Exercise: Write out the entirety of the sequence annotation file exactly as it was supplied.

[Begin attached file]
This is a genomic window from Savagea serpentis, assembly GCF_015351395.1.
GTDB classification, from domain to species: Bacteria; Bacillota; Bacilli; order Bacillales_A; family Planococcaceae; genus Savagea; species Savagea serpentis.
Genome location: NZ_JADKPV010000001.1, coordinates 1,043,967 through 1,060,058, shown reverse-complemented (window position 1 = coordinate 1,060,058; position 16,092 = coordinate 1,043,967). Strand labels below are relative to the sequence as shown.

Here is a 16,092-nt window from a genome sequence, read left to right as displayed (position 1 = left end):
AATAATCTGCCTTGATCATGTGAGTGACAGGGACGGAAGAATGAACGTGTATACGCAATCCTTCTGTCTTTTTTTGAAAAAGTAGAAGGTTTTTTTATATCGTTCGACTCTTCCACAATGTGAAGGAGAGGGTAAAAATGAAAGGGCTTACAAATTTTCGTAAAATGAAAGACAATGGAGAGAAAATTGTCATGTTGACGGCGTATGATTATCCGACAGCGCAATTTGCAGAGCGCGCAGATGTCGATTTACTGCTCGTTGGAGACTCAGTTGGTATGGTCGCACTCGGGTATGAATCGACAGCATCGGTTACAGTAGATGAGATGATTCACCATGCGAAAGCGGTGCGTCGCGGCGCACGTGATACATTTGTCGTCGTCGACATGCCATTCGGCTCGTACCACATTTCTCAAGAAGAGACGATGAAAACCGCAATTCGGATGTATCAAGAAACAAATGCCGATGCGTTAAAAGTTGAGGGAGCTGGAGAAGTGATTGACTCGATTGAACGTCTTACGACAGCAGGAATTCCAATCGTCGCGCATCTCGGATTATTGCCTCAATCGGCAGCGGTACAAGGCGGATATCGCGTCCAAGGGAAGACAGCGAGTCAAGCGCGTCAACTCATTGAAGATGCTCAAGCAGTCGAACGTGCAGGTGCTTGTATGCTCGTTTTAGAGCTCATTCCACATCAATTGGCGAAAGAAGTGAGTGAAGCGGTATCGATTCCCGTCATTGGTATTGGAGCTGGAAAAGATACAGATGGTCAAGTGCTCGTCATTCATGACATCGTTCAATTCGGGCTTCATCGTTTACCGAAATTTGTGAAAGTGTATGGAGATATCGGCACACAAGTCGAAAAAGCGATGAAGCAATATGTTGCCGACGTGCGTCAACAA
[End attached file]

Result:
This is a genomic window from Savagea serpentis, assembly GCF_015351395.1.
GTDB classification, from domain to species: Bacteria; Bacillota; Bacilli; order Bacillales_A; family Planococcaceae; genus Savagea; species Savagea serpentis.
Genome location: NZ_JADKPV010000001.1, coordinates 1,043,967 through 1,060,058, shown reverse-complemented (window position 1 = coordinate 1,060,058; position 16,092 = coordinate 1,043,967). Strand labels below are relative to the sequence as shown.

Here is a 16,092-nt window from a genome sequence, read left to right as displayed (position 1 = left end):
AATAATCTGCCTTGATCATGTGAGTGACAGGGACGGAAGAATGAACGTGTATACGCAATCCTTCTGTCTTTTTTTGAAAAAGTAGAAGGTTTTTTTATATCGTTCGACTCTTCCACAATGTGAAGGAGAGGGTAAAAATGAAAGGGCTTACAAATTTTCGTAAAATGAAAGACAATGGAGAGAAAATTGTCATGTTGACGGCGTATGATTATCCGACAGCGCAATTTGCAGAGCGCGCAGATGTCGATTTACTGCTCGTTGGAGACTCAGTTGGTATGGTCGCACTCGGGTATGAATCGACAGCATCGGTTACAGTAGATGAGATGATTCACCATGCGAAAGCGGTGCGTCGCGGCGCACGTGATACATTTGTCGTCGTCGACATGCCATTCGGCTCGTACCACATTTCTCAAGAAGAGACGATGAAAACCGCAATTCGGATGTATCAAGAAACAAATGCCGATGCGTTAAAAGTTGAGGGAGCTGGAGAAGTGATTGACTCGATTGAACGTCTTACGACAGCAGGAATTCCAATCGTCGCGCATCTCGGATTATTGCCTCAATCGGCAGCGGTACAAGGCGGATATCGCGTCCAAGGGAAGACAGCGAGTCAAGCGCGTCAACTCATTGAAGATGCTCAAGCAGTCGAACGTGCAGGTGCTTGTATGCTCGTTTTAGAGCTCATTCCACATCAATTGGCGAAAGAAGTGAGTGAAGCGGTATCGATTCCCGTCATTGGTATTGGAGCTGGAAAAGATACAGATGGTCAAGTGCTCGTCATTCATGACATCGTTCAATTCGGGCTTCATCGTTTACCGAAATTTGTGAAAGTGTATGGAGATATCGGCACACAAGTCGAAAAAGCGATGAAGCAATATGTTGCCGACGTGCGTCAACAA